Sifting through 500 hours of archival footage, music and photos can be daunting for any filmmaker tasked with trying to create a seminal piece of art or entertainment.
Throw in the added stress of trying to complete the project and stay safe during a global pandemic, and the process can take on an added significance.
For directors Ken Burns, his oldest daughter, Sarah, and son-in-law David McMahon, the labor of love that went into their latest documentary profiling Muhammad Ali comes with the territory and has created a wide-ranging and in-depth look at the life of the boxing legend.
When first conceived, “Muhammad Ali” was intended to be a six-hour opus. The final cut stretched it out to eight, which will be shown on four consecutive nights on PBS starting Sept. 19.
“It's obvious he's one of the most important Americans in the history of the United States. He certainly is the greatest athlete of the 20th century,” Burns, who also executive produced the film, told USA TODAY Sports. “If he were alive in da Vinci’s or Michelangelo’s time, that would be the sculpture of David. Also, his life intersects with all of the major issues of the late second half of the 20th century.”
Four different editors, one for each broadcast night, meticulously cut the film. Although the film spent six years in the development stage, the script, penned by Sarah Burns and McMahon, took the better part of 18 months to complete.
Incorporated are interviews with Ali’s family, including daughters Rasheda and Hana, two of his ex-wives, and younger brother. Biographer Jonathan Eig and former heavyweight champion Larry Holmes, who sparred and lived with Ali and later defeated him in a 1980 bout, were just some of the voices who were brought in to add perspective.
But the writers ran into a snag early in the process. After finishing the third episode, they realized they hadn’t reached “The Rumble in Jungle,” Ali’s 1974 triumph over George Foreman. There were still four decades of Ali’s life remaining, so the necessity to add another night was obvious.
“We're like, this is going to be bigger,” Sarah Burns said. “We needed more space. There's so much material, there's so much of him and all that incredible footage of him talking, you know, he was always happy to get in front of a camera. It's not just about a particular fight or even just it's rare, obviously, that this is about a three-dimensional human being and all these different parts of his life, his faith journey, his boxing, of course, his family life, his draft resistance and his battle with the government.”
Music also plays a vital part in the documentary as almost every contemporary genre is represented — from the rock sounds of Jimi Hendrix and Carlos Santana to hip-hop group Run the Jewels and Grammy winners Anderson.Paak and Digable Planets.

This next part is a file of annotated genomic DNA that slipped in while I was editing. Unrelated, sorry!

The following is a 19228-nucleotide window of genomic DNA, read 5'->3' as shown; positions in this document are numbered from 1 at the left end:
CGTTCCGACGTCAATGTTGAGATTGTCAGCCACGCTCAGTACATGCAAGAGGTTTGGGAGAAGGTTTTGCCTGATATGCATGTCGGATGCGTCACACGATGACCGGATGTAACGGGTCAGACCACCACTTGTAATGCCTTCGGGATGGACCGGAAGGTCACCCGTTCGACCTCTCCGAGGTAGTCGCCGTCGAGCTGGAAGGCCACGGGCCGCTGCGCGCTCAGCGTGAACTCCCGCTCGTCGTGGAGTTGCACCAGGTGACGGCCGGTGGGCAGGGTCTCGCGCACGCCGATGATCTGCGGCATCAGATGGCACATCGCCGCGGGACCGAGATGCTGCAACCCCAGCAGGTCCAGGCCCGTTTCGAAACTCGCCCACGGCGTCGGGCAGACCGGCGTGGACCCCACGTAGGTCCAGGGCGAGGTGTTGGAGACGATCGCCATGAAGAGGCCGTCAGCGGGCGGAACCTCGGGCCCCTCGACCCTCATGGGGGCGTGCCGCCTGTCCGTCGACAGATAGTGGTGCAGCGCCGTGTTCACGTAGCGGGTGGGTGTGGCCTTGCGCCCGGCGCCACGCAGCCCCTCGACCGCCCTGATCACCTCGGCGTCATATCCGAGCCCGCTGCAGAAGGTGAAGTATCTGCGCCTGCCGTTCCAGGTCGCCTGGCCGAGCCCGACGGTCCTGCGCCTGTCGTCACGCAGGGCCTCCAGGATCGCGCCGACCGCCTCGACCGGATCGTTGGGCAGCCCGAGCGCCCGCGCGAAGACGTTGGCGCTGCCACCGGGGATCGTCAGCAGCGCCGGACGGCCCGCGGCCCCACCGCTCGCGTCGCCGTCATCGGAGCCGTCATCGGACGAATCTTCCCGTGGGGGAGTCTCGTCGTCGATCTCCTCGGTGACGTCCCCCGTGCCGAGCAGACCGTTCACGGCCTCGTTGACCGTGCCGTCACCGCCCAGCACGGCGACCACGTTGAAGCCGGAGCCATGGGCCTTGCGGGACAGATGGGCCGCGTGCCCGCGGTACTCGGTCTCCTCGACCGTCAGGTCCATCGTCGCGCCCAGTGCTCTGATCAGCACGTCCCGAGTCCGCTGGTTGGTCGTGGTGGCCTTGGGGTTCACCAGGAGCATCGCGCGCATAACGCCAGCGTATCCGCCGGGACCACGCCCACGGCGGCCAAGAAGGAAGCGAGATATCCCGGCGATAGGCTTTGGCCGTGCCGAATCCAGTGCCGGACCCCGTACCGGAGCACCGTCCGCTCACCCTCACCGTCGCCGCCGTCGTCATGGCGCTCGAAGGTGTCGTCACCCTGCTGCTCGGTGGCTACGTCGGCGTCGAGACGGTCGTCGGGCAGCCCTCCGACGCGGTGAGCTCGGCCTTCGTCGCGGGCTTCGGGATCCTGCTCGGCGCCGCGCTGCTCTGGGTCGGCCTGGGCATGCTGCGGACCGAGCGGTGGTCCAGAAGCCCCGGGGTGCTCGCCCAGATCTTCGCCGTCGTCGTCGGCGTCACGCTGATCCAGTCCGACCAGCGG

The filmmakers felt it was important for the music to complement Ali’s vigor in every scene. But finding music to license that would bring out his essence proved to be problematic, and many scenes began with harmonious pieces of music as opposed to building the scene in pictures.
Ali's 1966 destruction of Cleveland Williams is one example. The scene lets Hendrix’s “Are You Experienced” take over but still allows the audience to take in the actual boxing match.
“Hendrix is doing new things with the guitar, and you got this beautiful footage and they're fighting in the past,” McMahon said. “And with the 60-millimeter film, the whole thing becomes kind of Technicolor and Hendrix gets right up underneath him. But I'm also grateful for those hip-hop beats and how they match Clay and later Muhammad’s energy.”
For as much as Burns has contributed to chronicling different aspects of the world through his documentaries, he is still dogged by the various grievances about PBS’ perceived lack of commitment to diversity. The tipping point was earlier this year when dozens of BIPOC documentary filmmakers signed a letter, which was given to the network’s executives.
Among the complaints in the letter was accusing PBS of having a “systemic failure to fulfill (its) mandate for a diversity of voices” and issues with Burns’ four-decade partnership with PBS, which many have noted as an interdependence.
“When you program an 8-part series on Muhammad Ali by Ken Burns, what opportunity is there for a series or even a one-off film to be told by a Black storyteller who may have a decidedly different view?” the letter said.
Burns, who has an exclusive deal with PBS through 2022 and whose next projects will focus on Benjamin Franklin and Leonardo da Vinci, says when it comes to filmmaking, especially profiling a subject who is not white, it shouldn’t matter who makes them.
The most recent documentaries on Ali, “City of Ali,” which focuses on Ali’s relationship with his hometown of Louisville, is directed by Graham Shelby, and "Blood Brothers: Malcolm X & Muhammad Ali," helmed by Marcus A. Clarke.
Shelby is White and Clarke is Black.
“I did not take it personally. We can all do better in this in this way, and PBS has been better than anybody else in this,” Burns said about the criticism. “I’m thinking about, the incredibly diverse team we have for Muhammad Ali. And it's basically the same percentages that we had, you know, 25 years ago when we began our jazz series. I'm in the business of history and that includes everyone. And I've tried to tell the story of this country in an inclusive way.”
This article originally appeared on USA TODAY: Muhammad Ali Ken Burns PBS documentary a deep dive into legend